Background: Previous imaging studies have suggested links between brain pathologies and factors that are associated
with falls such as gait, balance and daily function. Possible neuropathological correlates of older people’s falls
have been suggested based on brain imaging studies, but to date none have been examined in brain tissue. Methods: Falls
data collected from repeated surveys of a population-based cohort of individuals aged at least 75 years old at baseline
were related to neuropathological data collected from post-mortem examination of the study’s associated brain donor collection
(n=212). Results: Amongst people without dementia, most cerebrovascular neuropathological features examined,
particularly white matter pallor, microinfarcts and microscopic atherosclerosis, were increasingly common across the subgroups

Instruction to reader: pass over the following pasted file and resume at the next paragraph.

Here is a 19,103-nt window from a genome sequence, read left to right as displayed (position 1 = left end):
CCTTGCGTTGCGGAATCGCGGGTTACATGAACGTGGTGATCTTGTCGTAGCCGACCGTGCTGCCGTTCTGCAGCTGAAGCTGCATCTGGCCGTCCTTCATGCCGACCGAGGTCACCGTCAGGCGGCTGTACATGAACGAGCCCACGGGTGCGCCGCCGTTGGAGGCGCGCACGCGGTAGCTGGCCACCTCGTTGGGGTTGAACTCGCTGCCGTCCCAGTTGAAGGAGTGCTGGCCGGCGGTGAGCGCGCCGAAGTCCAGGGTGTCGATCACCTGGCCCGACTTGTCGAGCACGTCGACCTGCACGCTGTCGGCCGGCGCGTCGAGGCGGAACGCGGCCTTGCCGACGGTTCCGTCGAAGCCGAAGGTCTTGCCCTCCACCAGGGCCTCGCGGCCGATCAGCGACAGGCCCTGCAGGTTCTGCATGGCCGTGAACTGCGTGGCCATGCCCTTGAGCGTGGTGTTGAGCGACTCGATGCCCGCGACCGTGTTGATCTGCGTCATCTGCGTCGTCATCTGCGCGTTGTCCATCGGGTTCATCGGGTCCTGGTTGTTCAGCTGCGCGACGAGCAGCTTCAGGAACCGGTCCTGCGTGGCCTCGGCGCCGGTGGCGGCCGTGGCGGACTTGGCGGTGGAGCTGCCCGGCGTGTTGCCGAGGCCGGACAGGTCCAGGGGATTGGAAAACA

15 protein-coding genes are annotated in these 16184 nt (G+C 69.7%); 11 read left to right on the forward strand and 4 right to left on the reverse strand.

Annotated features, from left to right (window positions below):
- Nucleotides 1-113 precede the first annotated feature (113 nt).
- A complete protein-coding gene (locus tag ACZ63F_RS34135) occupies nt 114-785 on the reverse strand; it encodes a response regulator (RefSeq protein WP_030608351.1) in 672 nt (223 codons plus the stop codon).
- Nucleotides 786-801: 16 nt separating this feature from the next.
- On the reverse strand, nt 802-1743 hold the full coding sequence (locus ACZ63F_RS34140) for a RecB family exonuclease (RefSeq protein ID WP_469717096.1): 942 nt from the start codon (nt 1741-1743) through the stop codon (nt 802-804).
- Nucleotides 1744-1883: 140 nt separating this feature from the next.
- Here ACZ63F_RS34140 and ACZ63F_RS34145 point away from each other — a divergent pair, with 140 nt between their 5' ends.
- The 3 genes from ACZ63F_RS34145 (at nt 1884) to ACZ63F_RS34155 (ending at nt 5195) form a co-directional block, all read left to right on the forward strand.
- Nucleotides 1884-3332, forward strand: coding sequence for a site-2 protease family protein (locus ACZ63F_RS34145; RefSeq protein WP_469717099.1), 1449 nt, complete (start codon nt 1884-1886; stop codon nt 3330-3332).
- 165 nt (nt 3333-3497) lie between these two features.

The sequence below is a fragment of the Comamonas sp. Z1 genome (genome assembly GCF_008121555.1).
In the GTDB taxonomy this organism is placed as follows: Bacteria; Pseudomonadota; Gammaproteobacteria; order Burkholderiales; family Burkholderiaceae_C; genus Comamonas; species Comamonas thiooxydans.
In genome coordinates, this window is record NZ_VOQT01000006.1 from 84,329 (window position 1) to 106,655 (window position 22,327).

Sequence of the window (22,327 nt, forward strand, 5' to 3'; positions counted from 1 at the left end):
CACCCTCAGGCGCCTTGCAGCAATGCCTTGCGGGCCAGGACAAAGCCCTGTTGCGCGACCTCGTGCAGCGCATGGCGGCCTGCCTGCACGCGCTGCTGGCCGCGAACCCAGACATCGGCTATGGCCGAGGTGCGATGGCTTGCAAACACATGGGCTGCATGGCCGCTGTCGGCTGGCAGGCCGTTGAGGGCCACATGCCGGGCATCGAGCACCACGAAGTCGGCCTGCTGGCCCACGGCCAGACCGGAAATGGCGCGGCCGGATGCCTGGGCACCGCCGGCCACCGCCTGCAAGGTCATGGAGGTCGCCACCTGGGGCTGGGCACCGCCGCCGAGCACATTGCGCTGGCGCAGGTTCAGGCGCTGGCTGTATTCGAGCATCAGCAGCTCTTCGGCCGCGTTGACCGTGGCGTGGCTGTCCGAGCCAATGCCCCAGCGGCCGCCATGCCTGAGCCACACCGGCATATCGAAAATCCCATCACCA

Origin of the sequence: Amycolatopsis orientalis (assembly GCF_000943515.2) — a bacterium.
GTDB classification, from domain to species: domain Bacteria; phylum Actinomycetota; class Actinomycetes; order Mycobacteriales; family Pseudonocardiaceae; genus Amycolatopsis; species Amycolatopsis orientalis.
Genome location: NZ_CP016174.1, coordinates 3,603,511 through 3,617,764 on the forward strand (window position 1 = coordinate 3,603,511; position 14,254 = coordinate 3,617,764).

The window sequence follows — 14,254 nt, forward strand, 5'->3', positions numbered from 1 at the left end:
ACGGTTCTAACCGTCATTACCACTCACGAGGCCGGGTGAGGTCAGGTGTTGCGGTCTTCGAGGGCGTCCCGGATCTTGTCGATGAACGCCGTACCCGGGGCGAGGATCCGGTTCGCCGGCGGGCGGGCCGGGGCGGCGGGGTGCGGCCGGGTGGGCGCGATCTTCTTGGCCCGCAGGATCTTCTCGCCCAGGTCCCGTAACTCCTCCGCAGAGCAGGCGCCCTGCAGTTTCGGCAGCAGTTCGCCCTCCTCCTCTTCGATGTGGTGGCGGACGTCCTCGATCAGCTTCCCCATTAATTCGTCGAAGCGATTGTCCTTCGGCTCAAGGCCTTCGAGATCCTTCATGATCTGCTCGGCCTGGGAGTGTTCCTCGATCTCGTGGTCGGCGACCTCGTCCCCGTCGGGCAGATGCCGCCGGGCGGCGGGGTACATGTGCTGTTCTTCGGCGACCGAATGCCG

categorised by no reports of falling, only one or at least two reports of falling. The overall burden of pathology was
greater in those with dementia, but only microinfarcts showed a similar increase with respect to reported falling status.
Conclusions: Subclinical pathologies sharing a common vascular origin are associated with increased falling amongst
people with no dementia, as are microinfarcts in those with dementia. Although further research is needed to address the
mechanisms of falls and their neuropathological correlates, the findings from the current study would suggest that if cerebrovascular
disease prevention reduces vascular neuropathology changes this may have direct benefits in reducing falls
amongst older people with or without dementia.
Keywords: Neuropathology, accidental falls, dementia, old age, cohort study, mobility impairments, demyelination, Brain atrophy
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